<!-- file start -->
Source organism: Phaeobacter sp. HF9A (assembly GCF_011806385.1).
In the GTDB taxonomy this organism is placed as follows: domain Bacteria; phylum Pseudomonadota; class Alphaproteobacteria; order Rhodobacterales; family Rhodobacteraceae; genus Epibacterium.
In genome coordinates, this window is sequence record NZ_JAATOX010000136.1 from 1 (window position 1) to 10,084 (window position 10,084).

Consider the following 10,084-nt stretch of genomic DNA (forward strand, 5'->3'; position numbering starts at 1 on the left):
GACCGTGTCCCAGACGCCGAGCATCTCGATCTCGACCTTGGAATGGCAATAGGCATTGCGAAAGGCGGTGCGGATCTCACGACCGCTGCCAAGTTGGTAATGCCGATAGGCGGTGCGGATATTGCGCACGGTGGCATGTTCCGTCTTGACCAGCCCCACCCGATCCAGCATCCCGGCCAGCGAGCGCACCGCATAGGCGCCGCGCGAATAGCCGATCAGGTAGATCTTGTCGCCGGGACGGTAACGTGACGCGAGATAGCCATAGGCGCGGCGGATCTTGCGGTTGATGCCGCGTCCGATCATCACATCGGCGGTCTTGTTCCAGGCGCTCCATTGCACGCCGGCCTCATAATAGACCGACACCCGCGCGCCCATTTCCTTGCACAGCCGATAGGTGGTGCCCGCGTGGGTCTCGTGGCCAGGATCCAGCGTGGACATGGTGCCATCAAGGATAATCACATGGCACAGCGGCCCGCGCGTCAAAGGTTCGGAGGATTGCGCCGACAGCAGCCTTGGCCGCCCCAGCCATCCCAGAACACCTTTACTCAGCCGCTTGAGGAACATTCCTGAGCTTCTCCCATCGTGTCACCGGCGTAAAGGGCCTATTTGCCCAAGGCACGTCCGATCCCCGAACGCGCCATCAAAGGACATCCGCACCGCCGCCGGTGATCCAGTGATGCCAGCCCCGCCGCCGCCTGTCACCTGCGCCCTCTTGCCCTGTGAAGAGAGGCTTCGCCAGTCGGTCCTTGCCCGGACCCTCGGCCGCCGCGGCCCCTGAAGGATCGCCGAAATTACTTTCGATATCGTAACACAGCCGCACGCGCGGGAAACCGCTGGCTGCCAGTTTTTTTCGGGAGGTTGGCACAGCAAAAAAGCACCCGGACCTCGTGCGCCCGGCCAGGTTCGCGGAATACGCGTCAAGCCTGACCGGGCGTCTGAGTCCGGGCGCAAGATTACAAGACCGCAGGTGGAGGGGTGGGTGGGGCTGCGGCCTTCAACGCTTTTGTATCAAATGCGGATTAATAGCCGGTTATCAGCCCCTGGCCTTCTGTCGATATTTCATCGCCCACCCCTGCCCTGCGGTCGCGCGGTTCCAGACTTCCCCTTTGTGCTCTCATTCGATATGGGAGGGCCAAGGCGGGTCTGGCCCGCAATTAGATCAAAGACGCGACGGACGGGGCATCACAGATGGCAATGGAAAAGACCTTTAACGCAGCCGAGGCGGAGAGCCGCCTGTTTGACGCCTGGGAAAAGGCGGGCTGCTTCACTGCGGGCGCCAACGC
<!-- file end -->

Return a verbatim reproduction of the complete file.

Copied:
Source organism: Phaeobacter sp. HF9A (assembly GCF_011806385.1).
In the GTDB taxonomy this organism is placed as follows: domain Bacteria; phylum Pseudomonadota; class Alphaproteobacteria; order Rhodobacterales; family Rhodobacteraceae; genus Epibacterium.
In genome coordinates, this window is sequence record NZ_JAATOX010000136.1 from 1 (window position 1) to 10,084 (window position 10,084).

Consider the following 10,084-nt stretch of genomic DNA (forward strand, 5'->3'; position numbering starts at 1 on the left):
GACCGTGTCCCAGACGCCGAGCATCTCGATCTCGACCTTGGAATGGCAATAGGCATTGCGAAAGGCGGTGCGGATCTCACGACCGCTGCCAAGTTGGTAATGCCGATAGGCGGTGCGGATATTGCGCACGGTGGCATGTTCCGTCTTGACCAGCCCCACCCGATCCAGCATCCCGGCCAGCGAGCGCACCGCATAGGCGCCGCGCGAATAGCCGATCAGGTAGATCTTGTCGCCGGGACGGTAACGTGACGCGAGATAGCCATAGGCGCGGCGGATCTTGCGGTTGATGCCGCGTCCGATCATCACATCGGCGGTCTTGTTCCAGGCGCTCCATTGCACGCCGGCCTCATAATAGACCGACACCCGCGCGCCCATTTCCTTGCACAGCCGATAGGTGGTGCCCGCGTGGGTCTCGTGGCCAGGATCCAGCGTGGACATGGTGCCATCAAGGATAATCACATGGCACAGCGGCCCGCGCGTCAAAGGTTCGGAGGATTGCGCCGACAGCAGCCTTGGCCGCCCCAGCCATCCCAGAACACCTTTACTCAGCCGCTTGAGGAACATTCCTGAGCTTCTCCCATCGTGTCACCGGCGTAAAGGGCCTATTTGCCCAAGGCACGTCCGATCCCCGAACGCGCCATCAAAGGACATCCGCACCGCCGCCGGTGATCCAGTGATGCCAGCCCCGCCGCCGCCTGTCACCTGCGCCCTCTTGCCCTGTGAAGAGAGGCTTCGCCAGTCGGTCCTTGCCCGGACCCTCGGCCGCCGCGGCCCCTGAAGGATCGCCGAAATTACTTTCGATATCGTAACACAGCCGCACGCGCGGGAAACCGCTGGCTGCCAGTTTTTTTCGGGAGGTTGGCACAGCAAAAAAGCACCCGGACCTCGTGCGCCCGGCCAGGTTCGCGGAATACGCGTCAAGCCTGACCGGGCGTCTGAGTCCGGGCGCAAGATTACAAGACCGCAGGTGGAGGGGTGGGTGGGGCTGCGGCCTTCAACGCTTTTGTATCAAATGCGGATTAATAGCCGGTTATCAGCCCCTGGCCTTCTGTCGATATTTCATCGCCCACCCCTGCCCTGCGGTCGCGCGGTTCCAGACTTCCCCTTTGTGCTCTCATTCGATATGGGAGGGCCAAGGCGGGTCTGGCCCGCAATTAGATCAAAGACGCGACGGACGGGGCATCACAGATGGCAATGGAAAAGACCTTTAACGCAGCCGAGGCGGAGAGCCGCCTGTTTGACGCCTGGGAAAAGGCGGGCTGCTTCACTGCGGGCGCCAACGC